Two undergraduate students at the University of Bristol have been accused of wearing blackface at a second year house party.
The party, sponsored by Reon caffeine energy sachets, was themed ‘Teams, Memes and 2016’. In a picture posted on the Reon Facebook page, two white female partygoers are seen wearing orange prison jumpsuits, cornrows and heavy fake tan. The pair claim that they were both dressed as Patricia Miller, a white character from Netflix prison drama Orange is the New Black.
One of the students pictured told Epigram, Bristol’s student newspaper, that she “find[s] it deeply offensive to be accused of being racist for my hairstyle, make-up and outfit”. She also claimed that she saw the Reon house party as “a great opportunity to get a friend of mine involved and dress up as convicts from one of the most successful and viewed TV series of 2016,” despite the fact that the aforementioned character has not appeared in the show since its first series in 2013.
The student then attempted to justify her appearance, saying: “The fact that I need to justify myself for what I want to look like or who I want to interpret at a fancy dress party, is in itself ridiculous. Wearing BB cream, which is not to be confused with foundation, is what I always wear on a night out: I wore the exact amount at the party as I do every other time I go out.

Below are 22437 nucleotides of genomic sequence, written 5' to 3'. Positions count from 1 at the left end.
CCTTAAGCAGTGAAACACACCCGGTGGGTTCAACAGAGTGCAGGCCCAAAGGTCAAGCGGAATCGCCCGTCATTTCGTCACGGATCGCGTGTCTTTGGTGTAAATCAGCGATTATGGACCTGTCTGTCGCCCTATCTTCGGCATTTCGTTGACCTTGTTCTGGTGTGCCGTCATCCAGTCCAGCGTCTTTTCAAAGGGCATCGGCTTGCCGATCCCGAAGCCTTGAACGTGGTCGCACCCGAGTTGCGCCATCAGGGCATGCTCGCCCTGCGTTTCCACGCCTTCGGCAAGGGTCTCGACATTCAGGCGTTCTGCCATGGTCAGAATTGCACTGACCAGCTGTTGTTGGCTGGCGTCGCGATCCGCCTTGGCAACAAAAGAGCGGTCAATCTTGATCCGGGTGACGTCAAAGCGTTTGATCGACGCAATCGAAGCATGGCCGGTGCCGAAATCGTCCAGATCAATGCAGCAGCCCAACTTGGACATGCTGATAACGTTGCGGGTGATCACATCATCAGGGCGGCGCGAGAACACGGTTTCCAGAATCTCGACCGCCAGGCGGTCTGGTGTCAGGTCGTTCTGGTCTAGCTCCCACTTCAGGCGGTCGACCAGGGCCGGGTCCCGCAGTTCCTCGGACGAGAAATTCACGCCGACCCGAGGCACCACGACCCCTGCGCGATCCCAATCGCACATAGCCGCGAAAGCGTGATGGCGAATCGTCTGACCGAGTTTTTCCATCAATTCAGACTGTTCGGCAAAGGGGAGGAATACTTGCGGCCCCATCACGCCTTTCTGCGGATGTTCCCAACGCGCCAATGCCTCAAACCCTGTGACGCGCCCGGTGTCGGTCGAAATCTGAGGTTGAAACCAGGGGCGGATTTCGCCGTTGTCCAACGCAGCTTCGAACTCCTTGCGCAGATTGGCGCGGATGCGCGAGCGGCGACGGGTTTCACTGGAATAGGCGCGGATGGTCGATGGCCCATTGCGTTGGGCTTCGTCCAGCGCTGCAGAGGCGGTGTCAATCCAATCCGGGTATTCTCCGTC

“Yes, it was badly blended particularly towards the top of my forehead, yet I’m sure most of us (myself included) wouldn’t even realise, as it seemed to have blended quite well with my beautiful ginger hair! Equally, even if I was trying to darken my skin-tone, am I not allowed to? Does it really look like I’m trying to mock black skin?”
The other student claimed that her tan was the result of a recent holiday in Cape Verde. Speaking to The Tab, she said: “My make-up suited the hairstyle, clothes and fitted in with the character from the TV series. No more to it than that.”
Despite these students’ arguments for their behaviour, the University of Bristol’s Students’ Union labelled the incident an act of racism. A spokesperson for the Union said in a statement: “This is just one of a number of incidents to have come to light over the past few weeks: it needs to be recognised that racism is pervasive at Bristol, and at Universities across the country. We’ve seen extreme examples of racist abuse in the press recently, but racially insensitive comments, language and dress are all part of the same problem, and contribute to a culture that is sadly far too common on our campuses.”
The two students involved have been asked to meet with Professor Nishan Canagarajah, the chair of Bristol’s newly formed Equality Diversity and Inclusion Steering Group.
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